Juno Prop 16: My Thoughts

By bengy | Idle Musings | 27 Mar 2022


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One of the things about crypto-governance tokens is the fact that they are supposed to be used to govern... and not just sit around being staked as passive income for a number go up sell event. You know... the hint in the name of the type of the token!

I try to be a decent voter/governance stakeholder in the systems that I have tokens in... but it is a real pain in the arse to stay current across so many different networks and protocols. It is a full time job, and I'm afraid that I'm more than happy with my current day job! However, I have started to be much more active on the Cosmos chains in the last few months... as I've gotten quite annoyed by the Polkadot user interface. I've said it before, and I will say it again... I don't care which might be the better technology, but the user interface REALLY matters! Cosmos is cleaner and much much less confusing... and I'm technically minded, so I can imagine that people who have a less technical background would find it even more frustrating!

Anyway... back to the point. Juno is a smarts contracts layer for Cosmos... and over the last couple of weeks, it was discovered that a centralised entity (which were supposed to be excluded from the Juno airdrop for ATOM stakers) had collected the Juno airdrop due to the distributed nature of its wallets and managed to get a nice drop of JUNO tokens. Now, it turns out that these JUNO tokens were later consolidated into a single wallet address, thus proving that the ownership was a single entity.

It later came out that these JUNO airdrop tokens weren't being passed onwards to the people that it was custody for ... and were both sold and staked. Anyway, all around it didn't look good... and it was claimed that the entity had gamed the airdrop.

Fast forward to Proposition 16, which put forward the question of whether or not to "correct" the mistake by stripping the unintended drop of JUNO tokens via a fork.

It is a tricky question, and the debate has split the community a bit... there are many that are in favour, given that the JUNO whale was not supposed to have received the airdrop in the spirit of the airdrop... but since the airdrop HAD taken place, the tokens were already distributed and would stripping them amount to "theft"? Plus, it wasn't clear how committed the whale was to the JUNO ecosystem...

Thorny questions...

 

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In the end, I was tempted to vote "Yes" to strip the tokens... as I do think that "code is law" is a bad policy. Community governance and appeals are the softer end of governance... and to rely on "code is law" is just rigid ideology. Plus... most people can't code or interpret code, so it is not really a good defence either!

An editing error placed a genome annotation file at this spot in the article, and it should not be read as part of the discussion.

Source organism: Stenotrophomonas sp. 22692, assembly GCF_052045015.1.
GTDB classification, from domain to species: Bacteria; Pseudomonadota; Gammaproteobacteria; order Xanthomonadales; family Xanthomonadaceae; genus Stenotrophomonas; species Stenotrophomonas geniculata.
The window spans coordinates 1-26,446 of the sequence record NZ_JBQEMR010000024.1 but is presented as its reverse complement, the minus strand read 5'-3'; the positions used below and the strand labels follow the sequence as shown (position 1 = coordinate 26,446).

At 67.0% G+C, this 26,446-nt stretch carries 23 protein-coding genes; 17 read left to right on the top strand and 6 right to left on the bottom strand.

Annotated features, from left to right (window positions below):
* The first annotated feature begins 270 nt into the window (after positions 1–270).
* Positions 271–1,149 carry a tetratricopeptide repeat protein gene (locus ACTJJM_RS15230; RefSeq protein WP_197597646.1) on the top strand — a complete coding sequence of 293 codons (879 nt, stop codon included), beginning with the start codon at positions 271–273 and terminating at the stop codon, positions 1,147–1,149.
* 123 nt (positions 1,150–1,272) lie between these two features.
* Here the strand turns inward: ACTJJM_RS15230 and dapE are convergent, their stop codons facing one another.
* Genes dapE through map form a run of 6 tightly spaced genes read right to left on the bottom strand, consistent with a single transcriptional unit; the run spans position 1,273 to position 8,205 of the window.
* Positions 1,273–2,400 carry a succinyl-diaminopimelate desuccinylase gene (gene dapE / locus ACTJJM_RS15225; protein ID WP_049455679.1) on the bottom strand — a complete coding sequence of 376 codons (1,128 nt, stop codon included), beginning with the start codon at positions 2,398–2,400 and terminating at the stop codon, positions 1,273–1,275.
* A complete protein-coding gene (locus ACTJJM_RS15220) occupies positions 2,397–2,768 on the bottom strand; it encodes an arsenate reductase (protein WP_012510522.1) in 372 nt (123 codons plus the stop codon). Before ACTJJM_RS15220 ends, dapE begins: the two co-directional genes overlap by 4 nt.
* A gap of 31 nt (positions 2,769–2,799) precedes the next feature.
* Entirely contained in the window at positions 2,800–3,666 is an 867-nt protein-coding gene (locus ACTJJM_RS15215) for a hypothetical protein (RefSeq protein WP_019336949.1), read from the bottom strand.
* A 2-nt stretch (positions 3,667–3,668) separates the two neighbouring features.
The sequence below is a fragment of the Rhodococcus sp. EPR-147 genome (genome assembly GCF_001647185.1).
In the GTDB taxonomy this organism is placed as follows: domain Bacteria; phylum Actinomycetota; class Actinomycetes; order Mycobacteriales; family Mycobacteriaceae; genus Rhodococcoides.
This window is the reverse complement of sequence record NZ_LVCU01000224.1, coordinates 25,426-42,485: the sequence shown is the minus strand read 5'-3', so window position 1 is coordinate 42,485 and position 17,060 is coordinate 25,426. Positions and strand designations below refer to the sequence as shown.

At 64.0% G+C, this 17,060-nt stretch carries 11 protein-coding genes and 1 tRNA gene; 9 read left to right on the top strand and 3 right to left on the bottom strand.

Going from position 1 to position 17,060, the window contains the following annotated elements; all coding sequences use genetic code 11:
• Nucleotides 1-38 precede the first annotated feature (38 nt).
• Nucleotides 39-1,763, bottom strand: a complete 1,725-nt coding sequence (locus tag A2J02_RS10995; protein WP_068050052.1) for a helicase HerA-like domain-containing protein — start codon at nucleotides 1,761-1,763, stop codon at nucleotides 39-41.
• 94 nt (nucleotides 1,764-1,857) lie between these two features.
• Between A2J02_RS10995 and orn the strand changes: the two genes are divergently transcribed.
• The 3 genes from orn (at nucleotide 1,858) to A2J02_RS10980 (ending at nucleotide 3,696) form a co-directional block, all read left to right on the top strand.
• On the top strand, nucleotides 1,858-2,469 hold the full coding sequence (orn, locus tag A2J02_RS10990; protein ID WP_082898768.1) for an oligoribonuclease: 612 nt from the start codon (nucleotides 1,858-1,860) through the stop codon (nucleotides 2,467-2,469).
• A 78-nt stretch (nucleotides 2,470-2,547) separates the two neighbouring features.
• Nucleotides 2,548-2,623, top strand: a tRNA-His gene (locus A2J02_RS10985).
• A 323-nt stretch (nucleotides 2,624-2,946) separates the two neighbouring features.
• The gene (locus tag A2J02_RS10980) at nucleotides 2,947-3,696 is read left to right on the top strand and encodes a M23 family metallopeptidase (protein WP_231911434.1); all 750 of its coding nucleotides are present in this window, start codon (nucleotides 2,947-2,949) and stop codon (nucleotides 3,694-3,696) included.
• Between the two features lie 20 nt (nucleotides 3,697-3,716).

However, I'm not sure that voting to strip anyone of their assets is a great thing either... even if we did do it to create our little home here.... still, a under forked system, anyone can choose which home they prefer.

So, in the end, I was leaning towards Yes... but at the last minute I chickened out and voted for "Abstain". I was not 100 percent sure after the blog post from the JUNO whale that we had all the evidence to prove that the stakedrop was "gamed". It was definitely badly allocated and went to a centralised entity when it shouldn't have... but that was not due to gaming, just the way that the whale had spread out their ATOM staking. And that would have been the fault of the JUNO developers, community and team...

... so, in the end, I found not quite enough evidence to strip the assets... and voted with the Abstention. However, in the end, I believe that "strip" vote did pass...

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I can also be found cross-posting at:
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bengy
bengy

I am a Musician (Violinist/Violist) specialising in Early Music living in The Netherlands. I have a background in Mathematics and Physics due to an earlier tertiary level study... and so, I'm still quite interested in Science and Technology related stuff!


Idle Musings
Idle Musings

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